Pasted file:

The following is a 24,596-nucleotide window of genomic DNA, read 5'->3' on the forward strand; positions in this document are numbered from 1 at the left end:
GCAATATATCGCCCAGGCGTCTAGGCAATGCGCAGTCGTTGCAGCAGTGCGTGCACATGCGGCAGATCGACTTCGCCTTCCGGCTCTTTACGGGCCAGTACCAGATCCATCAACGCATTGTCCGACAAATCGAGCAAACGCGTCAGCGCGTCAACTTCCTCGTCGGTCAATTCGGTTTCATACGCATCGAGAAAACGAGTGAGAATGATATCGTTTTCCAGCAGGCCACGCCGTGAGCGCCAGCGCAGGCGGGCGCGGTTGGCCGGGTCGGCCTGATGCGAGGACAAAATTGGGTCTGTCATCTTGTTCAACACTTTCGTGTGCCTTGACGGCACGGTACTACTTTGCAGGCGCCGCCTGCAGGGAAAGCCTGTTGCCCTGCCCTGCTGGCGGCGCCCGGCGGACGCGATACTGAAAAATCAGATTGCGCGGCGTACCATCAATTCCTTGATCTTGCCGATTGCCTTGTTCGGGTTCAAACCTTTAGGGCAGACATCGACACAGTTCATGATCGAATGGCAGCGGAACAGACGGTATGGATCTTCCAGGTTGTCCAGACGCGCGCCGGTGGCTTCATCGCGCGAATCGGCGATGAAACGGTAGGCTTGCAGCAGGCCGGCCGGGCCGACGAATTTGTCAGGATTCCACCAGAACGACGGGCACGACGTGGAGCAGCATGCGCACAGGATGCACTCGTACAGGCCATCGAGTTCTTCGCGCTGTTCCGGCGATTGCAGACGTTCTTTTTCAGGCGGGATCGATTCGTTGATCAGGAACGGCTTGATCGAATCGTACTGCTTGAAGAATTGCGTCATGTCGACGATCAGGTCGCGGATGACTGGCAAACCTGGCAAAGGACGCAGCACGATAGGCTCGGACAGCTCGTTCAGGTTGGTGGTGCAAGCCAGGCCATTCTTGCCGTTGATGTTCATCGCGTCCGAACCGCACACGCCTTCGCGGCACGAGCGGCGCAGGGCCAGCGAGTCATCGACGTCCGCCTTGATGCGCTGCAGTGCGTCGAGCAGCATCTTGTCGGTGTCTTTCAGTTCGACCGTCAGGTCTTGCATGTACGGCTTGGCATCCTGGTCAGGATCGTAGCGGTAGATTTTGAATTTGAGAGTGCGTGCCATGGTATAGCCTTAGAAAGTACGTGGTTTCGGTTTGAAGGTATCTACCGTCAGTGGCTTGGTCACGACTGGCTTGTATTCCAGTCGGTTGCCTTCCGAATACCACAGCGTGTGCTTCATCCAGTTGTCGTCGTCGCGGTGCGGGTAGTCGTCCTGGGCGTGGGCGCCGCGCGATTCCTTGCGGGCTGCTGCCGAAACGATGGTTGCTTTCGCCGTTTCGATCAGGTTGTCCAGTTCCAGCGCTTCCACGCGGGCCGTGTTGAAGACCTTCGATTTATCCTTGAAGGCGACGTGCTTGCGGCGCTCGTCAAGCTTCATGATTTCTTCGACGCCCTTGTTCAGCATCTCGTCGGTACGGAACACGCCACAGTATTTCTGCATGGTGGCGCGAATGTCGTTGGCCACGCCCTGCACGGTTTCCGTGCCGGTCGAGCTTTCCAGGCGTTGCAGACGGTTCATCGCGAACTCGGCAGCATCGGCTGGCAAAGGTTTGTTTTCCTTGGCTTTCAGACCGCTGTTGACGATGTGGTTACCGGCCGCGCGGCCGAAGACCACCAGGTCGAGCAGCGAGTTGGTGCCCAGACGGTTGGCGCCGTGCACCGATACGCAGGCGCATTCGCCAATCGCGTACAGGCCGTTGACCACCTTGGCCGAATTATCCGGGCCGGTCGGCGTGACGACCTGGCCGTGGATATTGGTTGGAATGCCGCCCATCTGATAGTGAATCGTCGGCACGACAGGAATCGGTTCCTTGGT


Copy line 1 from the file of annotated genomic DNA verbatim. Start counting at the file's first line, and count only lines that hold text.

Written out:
The following is a 24,596-nucleotide window of genomic DNA, read 5'->3' on the forward strand; positions in this document are numbered from 1 at the left end: